Youth is overrated. Depression, cynicism, rebel. Poetic, and beautiful. How caricatured. Like how everything sounds better in French, even if they were merely google translated. And we are here to destroy the camouflage. Back to the reckless but satisfied souls and bodies.
Hong Kong directors Candice Ng and Kitty Yeung's film ephwaipi, a homophone of ‘FYP’ (Final Year Project) also acted as their graduate thesis film, and is the manifesto of two teenage girls about gender, romance and labour exploitation. Together, they seek to declare freedom from their teachers, lovers, bosses, and the most notorious villain of all — social norms.
ephwaipi is not an ordinary coming-of-age story featuring love-struck school girls or caged Catholic girls. Instead, the two leads are strong independent women, but they also have their fair share of vulnerability. They want to change the world, but are afraid of being the ones to change it. So they fantasised.
Their struggles are greatly intertwined with social norms and the prevailing culture of Hong Kong. It includes moments of breaking the fourth wall, and features behind-the-scenes footage of the directors while filming. By using this unconventional format, Yeung and Ng hope to reflect and capture a new way of storytelling, and to challenge how films are traditionally made to gratify the audience.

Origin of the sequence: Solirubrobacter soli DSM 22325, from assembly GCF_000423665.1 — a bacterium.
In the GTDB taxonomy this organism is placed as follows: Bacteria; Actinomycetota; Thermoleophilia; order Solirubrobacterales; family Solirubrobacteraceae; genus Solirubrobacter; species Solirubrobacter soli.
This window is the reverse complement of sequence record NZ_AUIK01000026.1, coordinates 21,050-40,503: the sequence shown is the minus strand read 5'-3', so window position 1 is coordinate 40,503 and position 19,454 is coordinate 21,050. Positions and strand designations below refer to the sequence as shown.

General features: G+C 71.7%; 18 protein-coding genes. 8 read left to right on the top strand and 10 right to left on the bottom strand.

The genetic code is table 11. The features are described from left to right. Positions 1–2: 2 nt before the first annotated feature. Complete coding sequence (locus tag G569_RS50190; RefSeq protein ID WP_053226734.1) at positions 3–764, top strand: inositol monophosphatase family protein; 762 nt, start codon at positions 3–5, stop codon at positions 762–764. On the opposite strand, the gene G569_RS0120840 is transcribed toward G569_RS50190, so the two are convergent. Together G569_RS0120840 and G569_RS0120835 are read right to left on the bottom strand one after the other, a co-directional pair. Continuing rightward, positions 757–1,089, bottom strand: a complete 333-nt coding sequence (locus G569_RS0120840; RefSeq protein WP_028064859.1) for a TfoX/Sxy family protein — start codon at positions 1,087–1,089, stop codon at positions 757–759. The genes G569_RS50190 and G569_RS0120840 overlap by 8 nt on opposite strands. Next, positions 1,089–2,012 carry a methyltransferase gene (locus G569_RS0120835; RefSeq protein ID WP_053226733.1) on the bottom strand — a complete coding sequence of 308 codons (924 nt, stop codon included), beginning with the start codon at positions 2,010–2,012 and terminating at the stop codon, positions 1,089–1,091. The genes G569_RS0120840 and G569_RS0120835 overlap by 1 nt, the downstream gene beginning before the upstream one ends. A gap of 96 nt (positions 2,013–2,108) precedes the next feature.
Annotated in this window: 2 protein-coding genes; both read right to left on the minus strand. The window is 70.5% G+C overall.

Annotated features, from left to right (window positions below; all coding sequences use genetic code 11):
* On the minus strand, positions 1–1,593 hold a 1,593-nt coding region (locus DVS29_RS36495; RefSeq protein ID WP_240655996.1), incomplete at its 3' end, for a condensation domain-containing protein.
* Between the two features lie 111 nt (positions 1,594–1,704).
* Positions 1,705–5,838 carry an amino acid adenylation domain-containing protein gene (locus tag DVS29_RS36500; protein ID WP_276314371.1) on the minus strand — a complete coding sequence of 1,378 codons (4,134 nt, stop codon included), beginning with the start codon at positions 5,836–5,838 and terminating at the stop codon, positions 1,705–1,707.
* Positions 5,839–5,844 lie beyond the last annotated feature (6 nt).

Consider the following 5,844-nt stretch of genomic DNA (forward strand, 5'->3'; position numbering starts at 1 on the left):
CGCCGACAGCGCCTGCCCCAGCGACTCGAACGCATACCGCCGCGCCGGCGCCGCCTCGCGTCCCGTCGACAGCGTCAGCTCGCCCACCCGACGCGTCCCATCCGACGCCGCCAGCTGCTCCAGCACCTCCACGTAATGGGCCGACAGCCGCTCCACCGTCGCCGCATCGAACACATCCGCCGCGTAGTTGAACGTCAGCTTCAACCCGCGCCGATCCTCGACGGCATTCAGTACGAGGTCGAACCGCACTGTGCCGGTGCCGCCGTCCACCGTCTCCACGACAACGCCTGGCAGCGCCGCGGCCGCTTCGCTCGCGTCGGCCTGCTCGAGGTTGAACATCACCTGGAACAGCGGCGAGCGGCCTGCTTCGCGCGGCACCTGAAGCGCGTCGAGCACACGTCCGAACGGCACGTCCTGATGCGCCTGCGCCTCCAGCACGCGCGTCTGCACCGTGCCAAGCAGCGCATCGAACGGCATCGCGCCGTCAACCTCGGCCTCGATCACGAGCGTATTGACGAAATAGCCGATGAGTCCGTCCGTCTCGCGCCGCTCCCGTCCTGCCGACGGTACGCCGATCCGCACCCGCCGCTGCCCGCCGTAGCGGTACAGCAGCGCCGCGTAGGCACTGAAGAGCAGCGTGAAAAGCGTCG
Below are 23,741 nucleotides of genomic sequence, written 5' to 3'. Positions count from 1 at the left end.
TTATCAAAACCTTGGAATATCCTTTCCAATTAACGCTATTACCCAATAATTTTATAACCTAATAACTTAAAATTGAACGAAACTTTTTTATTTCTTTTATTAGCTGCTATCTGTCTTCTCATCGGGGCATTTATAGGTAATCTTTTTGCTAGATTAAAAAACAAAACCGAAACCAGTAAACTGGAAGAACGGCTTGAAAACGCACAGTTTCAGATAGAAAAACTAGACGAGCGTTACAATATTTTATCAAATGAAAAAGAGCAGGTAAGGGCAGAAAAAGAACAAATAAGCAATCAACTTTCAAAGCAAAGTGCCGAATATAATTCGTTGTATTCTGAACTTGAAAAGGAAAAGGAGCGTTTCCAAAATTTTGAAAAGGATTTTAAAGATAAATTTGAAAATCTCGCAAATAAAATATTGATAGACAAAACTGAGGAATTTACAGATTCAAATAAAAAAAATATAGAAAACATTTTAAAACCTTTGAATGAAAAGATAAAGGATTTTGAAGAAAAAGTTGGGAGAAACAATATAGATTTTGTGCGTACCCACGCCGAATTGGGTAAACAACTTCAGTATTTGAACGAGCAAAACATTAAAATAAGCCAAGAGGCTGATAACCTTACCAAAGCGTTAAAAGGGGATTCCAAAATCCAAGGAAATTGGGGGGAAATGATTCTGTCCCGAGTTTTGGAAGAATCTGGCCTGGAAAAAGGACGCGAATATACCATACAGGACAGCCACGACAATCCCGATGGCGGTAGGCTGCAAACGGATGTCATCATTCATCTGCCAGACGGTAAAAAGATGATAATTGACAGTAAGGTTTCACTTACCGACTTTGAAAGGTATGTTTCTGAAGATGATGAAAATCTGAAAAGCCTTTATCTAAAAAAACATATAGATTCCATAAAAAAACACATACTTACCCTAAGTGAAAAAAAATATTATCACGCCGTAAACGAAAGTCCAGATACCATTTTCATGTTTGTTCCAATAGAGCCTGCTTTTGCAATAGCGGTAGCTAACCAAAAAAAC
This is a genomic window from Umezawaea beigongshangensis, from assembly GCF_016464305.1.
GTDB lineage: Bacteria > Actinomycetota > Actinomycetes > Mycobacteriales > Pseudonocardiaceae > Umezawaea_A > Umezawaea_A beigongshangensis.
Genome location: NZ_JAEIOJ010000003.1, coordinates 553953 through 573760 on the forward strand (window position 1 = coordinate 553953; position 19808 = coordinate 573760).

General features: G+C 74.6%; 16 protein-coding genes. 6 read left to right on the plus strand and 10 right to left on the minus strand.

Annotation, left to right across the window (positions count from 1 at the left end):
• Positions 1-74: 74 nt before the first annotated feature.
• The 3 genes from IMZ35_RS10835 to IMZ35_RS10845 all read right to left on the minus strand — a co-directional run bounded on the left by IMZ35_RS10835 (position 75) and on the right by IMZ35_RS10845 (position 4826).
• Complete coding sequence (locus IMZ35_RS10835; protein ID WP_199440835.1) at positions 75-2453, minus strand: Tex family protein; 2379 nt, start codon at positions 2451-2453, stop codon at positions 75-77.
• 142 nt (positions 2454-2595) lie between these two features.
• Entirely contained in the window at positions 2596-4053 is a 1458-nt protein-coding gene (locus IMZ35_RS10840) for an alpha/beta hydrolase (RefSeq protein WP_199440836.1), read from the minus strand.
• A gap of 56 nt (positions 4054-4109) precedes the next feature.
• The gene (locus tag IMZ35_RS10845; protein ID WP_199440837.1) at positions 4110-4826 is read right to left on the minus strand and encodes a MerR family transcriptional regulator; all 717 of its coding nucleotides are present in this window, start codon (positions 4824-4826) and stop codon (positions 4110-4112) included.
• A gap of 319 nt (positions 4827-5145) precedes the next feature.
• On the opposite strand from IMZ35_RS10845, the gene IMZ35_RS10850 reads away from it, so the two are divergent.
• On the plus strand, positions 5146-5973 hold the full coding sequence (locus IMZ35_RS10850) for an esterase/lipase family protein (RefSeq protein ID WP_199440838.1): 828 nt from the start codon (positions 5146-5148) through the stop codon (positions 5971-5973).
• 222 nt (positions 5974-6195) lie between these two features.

Candice Ng "We were who we were when we made this short. And we will never go back to that state of mind. That's what's so special about this story: it freezes time for us. "
Kitty Yeung "This is just a teenage-girl diary from two brats, I do wonder what will I feel when I re-watch it after 10 years, will I be shameful on who I become? It’s too painful to be an adult, that’s why we need a film to remind us the state of youth. This film was a stage for us to create freely and 'rebelliously’. "